Overview: This review of literature evaluated antifibrotic drugs (prevent tissue scarring) in lung transplantation (procedure in which one or both lungs are replaced by lungs from a donor) and chronic lung allograft dysfunction (late-stage post lung transplant complication).
Conclusion: Antifibrotics (prevent tissue scarring) until the moment of lung transplantation (procedure in which one or both lungs are replaced by lungs from a donor) proved to be safe, without increasing peri-transplant (around the time of the transplant) complications. Currently, best practice is to continue antifibrotics until time of transplantation.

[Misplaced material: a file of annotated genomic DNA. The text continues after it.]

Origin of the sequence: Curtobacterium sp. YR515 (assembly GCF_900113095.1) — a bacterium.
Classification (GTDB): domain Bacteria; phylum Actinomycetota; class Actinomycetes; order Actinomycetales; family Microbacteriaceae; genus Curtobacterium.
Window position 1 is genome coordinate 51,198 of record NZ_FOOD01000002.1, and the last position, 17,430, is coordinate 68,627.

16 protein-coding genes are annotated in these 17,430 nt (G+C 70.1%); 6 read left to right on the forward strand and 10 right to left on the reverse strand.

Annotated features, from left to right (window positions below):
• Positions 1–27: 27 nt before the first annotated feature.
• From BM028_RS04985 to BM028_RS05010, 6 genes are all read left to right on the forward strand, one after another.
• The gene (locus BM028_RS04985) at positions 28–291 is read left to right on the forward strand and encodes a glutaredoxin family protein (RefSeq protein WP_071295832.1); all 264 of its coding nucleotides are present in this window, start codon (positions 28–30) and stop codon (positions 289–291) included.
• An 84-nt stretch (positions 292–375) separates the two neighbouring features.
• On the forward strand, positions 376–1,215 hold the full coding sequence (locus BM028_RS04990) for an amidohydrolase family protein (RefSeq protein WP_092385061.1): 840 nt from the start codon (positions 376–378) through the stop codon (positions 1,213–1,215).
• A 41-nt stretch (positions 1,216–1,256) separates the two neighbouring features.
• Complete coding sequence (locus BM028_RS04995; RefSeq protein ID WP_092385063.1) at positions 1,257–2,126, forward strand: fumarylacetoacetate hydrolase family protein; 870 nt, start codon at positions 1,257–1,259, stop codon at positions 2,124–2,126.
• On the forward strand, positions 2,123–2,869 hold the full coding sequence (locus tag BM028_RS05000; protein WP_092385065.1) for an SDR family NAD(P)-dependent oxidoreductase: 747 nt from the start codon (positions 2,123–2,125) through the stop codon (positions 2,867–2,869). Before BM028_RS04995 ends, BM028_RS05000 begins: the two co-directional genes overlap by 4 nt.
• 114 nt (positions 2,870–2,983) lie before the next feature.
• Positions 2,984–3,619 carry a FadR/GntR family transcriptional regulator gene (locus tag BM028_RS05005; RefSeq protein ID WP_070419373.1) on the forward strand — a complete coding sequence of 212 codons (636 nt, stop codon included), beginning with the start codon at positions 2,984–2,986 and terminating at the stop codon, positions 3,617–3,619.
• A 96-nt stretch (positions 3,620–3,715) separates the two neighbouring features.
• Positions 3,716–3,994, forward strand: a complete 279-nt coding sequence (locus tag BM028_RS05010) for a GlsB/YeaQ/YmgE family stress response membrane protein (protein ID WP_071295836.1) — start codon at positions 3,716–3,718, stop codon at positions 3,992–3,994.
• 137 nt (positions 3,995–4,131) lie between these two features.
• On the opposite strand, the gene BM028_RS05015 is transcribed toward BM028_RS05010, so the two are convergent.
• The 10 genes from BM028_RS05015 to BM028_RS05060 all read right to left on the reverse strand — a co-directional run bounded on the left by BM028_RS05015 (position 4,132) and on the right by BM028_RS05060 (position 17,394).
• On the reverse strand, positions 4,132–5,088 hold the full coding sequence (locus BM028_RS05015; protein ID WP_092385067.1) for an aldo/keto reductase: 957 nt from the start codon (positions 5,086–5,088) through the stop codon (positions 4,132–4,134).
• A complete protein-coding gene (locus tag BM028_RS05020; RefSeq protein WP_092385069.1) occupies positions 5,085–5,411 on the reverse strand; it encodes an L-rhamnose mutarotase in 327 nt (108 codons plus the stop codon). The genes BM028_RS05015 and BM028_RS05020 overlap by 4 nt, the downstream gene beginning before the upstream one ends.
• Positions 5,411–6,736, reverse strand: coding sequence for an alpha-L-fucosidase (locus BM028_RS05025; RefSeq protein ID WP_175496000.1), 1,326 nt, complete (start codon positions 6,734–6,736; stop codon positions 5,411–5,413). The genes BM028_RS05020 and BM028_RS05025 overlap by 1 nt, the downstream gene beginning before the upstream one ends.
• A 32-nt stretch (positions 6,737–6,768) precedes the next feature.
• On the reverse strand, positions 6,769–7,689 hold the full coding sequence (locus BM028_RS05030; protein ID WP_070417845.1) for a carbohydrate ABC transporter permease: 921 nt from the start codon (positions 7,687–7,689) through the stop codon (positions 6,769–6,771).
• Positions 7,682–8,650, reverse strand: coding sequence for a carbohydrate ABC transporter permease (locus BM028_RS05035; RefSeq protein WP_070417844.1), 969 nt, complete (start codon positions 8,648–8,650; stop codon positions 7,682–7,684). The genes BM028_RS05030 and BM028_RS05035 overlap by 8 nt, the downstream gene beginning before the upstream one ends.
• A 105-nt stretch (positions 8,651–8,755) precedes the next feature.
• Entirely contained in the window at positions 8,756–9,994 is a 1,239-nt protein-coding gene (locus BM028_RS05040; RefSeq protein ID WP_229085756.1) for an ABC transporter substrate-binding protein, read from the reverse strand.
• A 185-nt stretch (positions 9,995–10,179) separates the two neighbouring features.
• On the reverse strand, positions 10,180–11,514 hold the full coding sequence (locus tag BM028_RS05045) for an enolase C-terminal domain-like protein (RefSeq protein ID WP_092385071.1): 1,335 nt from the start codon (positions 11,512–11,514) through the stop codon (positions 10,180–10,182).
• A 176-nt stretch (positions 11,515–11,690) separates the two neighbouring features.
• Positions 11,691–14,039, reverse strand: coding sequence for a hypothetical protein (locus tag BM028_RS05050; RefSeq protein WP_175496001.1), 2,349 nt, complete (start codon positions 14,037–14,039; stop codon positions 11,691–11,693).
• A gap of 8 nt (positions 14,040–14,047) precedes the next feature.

This review aims to provide an overview of pre-transplant antifibrotic therapy on peri-transplant outcomes and to address the possible role of antifibrotics in lung transplant recipients with chronic lung allograft dysfunction.Lung transplantation is an established treatment modality for patients with various end-stage lung diseases, of which idiopathic pulmonary fibrosis and other progressive fibrosing interstitial lung diseases are growing indications. Theoretically, widespread use of antifibrotics prior to lung transplantation may increase the risk of bronchial anastomotic complications and impaired wound healing.Long-term graft and patient survival are still hampered by development of chronic lung allograft dysfunction, on which antifibrotics may have a beneficial impact.Antifibrotics until the moment of lung transplantation proved to be safe, without increasing peri-transplant complications. Currently, best practice is to continue antifibrotics until time of transplantation. In a large multicentre randomised trial, pirfenidone did not appear to have a beneficial effect on lung function decline in established bronchiolitis obliterans syndrome. The results of antifibrotic therapy in restrictive allograft syndrome are eagerly awaited, but nonrandomised data from small case reports/series are promising.